Hands-on with Assassin’s Creed: Brotherhood Multiplayer

As a fan of strong single player campaigns and of Assassin’s Creed, I was naturally apprehensive when Ubisoft announced that they’d be introducing online multiplayer for Assassin’s Creed: Brotherhood. Still, I’m willing to give anything a chance, so when presented with a Brotherhood multiplayer demo at Sony’s Holiday preview event, I happily jumped right into a six-person match of Wanted.

Wanted begins with a simple premise. Each player has a target, and each player is in turn a target for someone else. The goal is to execute your target before your tracker executes you. Should either happen, you respawn and/or receive a new target and the game continues.

You navigate towards your mark using a compass at the bottom of the screen. As you get closer, the compass ring will gradually fill with blue. When you’re looking at complete circle, you know that your target is within range. You receive points for each kill, with bonuses awarded for stealth and style.

With the basics out of the way, we went straight to character select. You can choose from one of several generically anonymous avatars, including a jester, a monk, and a doctor. I opted to play as a courtesan, and outfitted her with one of the pre-set skill packages that you can use to customize your character. Unfortunately, my time with the game was too brief to get any sense of how the various skill options impact gameplay.

Once the actual game started, I discovered that while killing an opponent is relatively easy – as in the single player, one button will get the job done – identifying the person that your supposed to kill is a bit more of a challenge. Dozens of civilians populate the multiplayer maps and there’s no way to differentiate the other player characters from the identically clad NPCs.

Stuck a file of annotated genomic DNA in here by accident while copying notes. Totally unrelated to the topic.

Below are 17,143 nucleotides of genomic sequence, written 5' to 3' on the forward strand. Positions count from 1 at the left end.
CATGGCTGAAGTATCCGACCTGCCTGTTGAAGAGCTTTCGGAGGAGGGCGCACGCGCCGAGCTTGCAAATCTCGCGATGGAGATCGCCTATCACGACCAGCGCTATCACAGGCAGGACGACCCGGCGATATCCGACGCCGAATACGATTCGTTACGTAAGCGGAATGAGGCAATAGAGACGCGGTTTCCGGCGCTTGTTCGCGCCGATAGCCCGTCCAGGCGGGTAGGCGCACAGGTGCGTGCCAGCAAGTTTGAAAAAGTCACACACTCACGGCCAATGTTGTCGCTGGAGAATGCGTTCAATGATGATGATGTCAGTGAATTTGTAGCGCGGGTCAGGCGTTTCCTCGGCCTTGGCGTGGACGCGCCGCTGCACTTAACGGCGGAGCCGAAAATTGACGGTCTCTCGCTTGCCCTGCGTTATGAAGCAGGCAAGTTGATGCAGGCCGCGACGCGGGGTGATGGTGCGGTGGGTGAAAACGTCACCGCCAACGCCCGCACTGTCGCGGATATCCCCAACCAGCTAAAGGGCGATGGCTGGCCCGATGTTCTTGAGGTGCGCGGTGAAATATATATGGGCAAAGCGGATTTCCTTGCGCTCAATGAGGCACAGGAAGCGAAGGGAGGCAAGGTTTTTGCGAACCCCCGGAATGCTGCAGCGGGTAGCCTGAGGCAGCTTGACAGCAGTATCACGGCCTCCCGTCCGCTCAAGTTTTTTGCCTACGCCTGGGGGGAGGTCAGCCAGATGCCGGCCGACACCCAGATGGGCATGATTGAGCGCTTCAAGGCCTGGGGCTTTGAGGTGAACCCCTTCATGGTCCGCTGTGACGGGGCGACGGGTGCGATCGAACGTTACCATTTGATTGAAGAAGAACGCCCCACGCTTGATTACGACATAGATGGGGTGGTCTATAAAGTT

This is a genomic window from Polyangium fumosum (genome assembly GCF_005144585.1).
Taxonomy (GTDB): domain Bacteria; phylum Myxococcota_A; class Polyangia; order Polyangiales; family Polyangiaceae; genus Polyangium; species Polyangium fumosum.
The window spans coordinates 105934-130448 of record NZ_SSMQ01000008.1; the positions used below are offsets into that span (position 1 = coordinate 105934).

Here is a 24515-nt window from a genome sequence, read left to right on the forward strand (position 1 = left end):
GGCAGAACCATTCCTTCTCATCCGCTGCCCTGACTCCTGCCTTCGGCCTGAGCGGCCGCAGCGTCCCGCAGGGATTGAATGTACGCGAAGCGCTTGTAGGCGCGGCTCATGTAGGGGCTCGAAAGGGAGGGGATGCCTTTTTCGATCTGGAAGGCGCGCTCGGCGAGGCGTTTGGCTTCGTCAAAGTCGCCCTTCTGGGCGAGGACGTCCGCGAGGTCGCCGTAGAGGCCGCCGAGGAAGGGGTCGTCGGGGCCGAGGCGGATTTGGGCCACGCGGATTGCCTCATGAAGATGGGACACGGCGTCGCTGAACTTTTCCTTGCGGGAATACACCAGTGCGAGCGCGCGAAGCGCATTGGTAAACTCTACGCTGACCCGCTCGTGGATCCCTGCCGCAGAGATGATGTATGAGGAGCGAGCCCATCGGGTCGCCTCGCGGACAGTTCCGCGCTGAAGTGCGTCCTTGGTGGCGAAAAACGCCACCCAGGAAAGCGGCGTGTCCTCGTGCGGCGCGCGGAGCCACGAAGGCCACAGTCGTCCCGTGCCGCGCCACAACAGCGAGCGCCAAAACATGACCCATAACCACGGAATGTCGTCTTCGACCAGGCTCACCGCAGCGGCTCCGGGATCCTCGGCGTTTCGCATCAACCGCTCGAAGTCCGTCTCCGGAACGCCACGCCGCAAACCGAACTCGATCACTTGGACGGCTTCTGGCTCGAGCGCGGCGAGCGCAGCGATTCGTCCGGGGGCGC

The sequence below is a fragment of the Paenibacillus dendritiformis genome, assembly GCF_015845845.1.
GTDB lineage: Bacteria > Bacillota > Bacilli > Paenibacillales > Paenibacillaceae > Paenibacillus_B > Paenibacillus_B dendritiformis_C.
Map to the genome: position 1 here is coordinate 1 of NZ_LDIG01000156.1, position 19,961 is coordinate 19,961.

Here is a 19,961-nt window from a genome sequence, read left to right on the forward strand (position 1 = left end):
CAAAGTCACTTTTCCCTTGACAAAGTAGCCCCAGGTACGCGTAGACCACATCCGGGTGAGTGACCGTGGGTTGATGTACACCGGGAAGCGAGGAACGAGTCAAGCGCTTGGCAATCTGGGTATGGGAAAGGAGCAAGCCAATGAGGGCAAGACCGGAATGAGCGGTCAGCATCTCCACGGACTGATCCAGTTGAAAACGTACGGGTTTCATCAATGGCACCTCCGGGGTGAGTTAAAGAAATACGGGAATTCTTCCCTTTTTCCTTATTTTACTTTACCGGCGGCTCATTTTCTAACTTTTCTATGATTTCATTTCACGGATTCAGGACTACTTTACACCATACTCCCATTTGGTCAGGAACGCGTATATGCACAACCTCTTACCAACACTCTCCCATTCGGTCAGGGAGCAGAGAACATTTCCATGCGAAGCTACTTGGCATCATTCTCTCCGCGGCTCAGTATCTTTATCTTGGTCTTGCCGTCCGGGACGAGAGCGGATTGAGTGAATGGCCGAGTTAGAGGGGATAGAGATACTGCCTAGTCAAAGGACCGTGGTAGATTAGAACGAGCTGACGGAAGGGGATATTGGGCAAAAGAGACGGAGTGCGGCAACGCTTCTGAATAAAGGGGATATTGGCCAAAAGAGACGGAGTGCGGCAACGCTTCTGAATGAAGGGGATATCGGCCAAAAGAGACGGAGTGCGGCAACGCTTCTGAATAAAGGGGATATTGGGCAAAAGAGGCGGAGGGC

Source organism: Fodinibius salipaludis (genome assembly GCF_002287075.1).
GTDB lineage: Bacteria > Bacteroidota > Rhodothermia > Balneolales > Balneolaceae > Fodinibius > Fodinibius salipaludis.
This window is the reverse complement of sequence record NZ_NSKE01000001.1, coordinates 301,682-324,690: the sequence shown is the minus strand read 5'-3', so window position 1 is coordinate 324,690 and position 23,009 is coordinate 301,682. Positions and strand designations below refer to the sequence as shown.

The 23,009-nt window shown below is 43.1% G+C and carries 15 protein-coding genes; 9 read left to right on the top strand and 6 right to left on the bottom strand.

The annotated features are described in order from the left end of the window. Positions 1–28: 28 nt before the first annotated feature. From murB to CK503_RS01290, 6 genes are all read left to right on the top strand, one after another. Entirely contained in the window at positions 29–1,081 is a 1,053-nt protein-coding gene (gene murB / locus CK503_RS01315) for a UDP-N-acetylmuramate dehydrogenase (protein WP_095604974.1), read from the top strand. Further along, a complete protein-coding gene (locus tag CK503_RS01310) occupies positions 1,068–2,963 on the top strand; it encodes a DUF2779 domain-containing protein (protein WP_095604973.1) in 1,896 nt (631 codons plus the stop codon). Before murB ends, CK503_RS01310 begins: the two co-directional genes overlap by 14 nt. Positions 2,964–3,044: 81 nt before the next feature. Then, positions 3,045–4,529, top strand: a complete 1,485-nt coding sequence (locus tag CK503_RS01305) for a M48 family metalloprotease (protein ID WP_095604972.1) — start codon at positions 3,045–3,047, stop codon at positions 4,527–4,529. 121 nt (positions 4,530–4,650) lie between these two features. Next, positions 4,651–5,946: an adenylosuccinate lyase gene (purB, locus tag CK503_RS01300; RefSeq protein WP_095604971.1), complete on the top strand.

The trick is to watch for ‘human’ behavior. The NPCs won’t do anything out of the ordinary. The players, on the other hand, will be prowling around looking for the people they’re trying to kill, and their predatory actions will always give them away. If a monk starts sprinting or climbing a building, then he’s not an NPC.

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Fortunately, the fine-tuned gameplay balance doesn’t always favor the attacker. Breaking cover to rush your target will send out a notification that gives the other player the opportunity to initiate a chase. If your quarry gets away, you’ll be assigned a new target and the escapee will be rewarded as if for a kill, which means that it’s possible to win without making a single assassination.

The most efficient assassins are ultimately those with the patience to stalk their prey and wait for that one opportunity to strike, and the cat-and-mouse dynamic significantly amplifies the tension. Every single controller twitch could be the movement that tips someone off, and the methodical pacing rewards strategies that are impossible in more frenetic multiplayer environments.

Wanted isn’t nearly as much about reflex as it is about strategy and cunning. If you kill someone other than your target you’ll lose points and be assigned a new mark, so you can’t run around butchering everything that moves. You really do have to think like an assassin, and it makes each successful kill a surprisingly satisfying accomplishment.

Despite my initial skepticism, I walked away from the demo with an overwhelmingly positive first impression, and not just because I won. The Brotherhood multiplayer stays true to Assassin’s Creed and is just as exciting as any other game I’ve played online. It’s not necessarily better or worse than Halo, but it should serve a nice counterpoint for fans looking for something other than the usual FPS death match.